From the issue dated June 25, 2004
DEGREES OF SUSPICION
Maxine Asher Has a Degree for You
Of course her university is accredited. She did it herself.
By THOMAS BARTLETT and SCOTT SMALLWOOD
In a posh apartment building in the Westwood neighborhood here, a fax machine hums behind the front desk, spitting out pages on distinctive green paper.
No one would guess that it's the hub of American World University, an unaccredited institution with more than 7,000 students around the globe.
Maxine Asher, who lives up on the fourth floor with one of her four secretaries, is its fearless leader. The faxes are essential because Ms. Asher doesn't know how to use a computer. She can't even answer her own e-mail. Instead, secretaries around the country handle various parts of her business, faxing her reports and copies of messages. She issues orders from her apartment, telling her employees what to write.
If American World were all that Ms. Asher ran, she would be an interesting bit player in her industry. But in 1993 she founded the World Association of Universities and Colleges, an accrediting service unrecognized by the U.S. Department of Education, that gives its imprimatur to a host of alternative institutions. Almost every day Columbus University and Lacrosse University, both of which are considered diploma mills by some government regulators, advertise in the back pages of USA Today. In bold type, they tout their accreditation from the association. That makes Ms. Asher a central figure in the shadowy world of unaccredited higher education.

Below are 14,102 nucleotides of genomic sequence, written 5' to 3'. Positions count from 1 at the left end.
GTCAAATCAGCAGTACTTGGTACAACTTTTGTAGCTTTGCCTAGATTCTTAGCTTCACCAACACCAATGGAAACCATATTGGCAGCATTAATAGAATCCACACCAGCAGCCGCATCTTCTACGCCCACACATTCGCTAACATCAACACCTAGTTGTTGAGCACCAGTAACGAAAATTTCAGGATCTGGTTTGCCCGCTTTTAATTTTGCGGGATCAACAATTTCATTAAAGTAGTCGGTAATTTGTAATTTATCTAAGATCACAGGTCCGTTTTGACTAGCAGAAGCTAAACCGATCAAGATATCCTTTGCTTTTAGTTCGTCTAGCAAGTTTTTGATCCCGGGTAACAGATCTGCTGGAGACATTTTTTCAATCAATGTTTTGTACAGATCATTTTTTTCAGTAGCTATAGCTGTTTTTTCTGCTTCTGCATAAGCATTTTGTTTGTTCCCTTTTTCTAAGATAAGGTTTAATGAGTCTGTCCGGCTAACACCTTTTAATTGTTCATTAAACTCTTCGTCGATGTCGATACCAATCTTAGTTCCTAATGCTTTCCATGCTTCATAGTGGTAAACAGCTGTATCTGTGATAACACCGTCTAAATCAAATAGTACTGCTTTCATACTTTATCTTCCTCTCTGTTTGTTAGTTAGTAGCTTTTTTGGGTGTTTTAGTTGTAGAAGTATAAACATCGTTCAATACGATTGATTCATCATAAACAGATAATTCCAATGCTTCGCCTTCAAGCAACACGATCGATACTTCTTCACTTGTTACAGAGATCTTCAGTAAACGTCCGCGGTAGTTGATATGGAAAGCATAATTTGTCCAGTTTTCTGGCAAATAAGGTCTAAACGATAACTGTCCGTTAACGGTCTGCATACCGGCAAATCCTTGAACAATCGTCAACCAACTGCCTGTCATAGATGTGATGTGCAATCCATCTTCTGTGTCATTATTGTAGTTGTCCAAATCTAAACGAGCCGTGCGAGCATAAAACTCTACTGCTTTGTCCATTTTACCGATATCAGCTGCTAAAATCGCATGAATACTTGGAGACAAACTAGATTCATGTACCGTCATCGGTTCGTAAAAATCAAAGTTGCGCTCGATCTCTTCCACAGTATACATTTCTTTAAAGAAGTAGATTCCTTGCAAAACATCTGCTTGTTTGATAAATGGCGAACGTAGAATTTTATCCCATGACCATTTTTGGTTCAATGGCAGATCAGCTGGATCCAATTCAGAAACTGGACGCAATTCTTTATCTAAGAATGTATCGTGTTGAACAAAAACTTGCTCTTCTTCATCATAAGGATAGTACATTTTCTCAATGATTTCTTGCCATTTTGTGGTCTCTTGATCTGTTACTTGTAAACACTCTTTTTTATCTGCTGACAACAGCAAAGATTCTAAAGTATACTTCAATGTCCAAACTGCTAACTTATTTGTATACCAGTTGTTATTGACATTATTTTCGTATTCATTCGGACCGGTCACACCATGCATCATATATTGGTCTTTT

Now in her 70s, she says she is so hampered by fibromyalgia, a painful syndrome, that she struggles to walk down stairs or put on a sweater. But she remains a supremely confident person, and a spitfire when it comes to defending herself against those who would malign her and her university.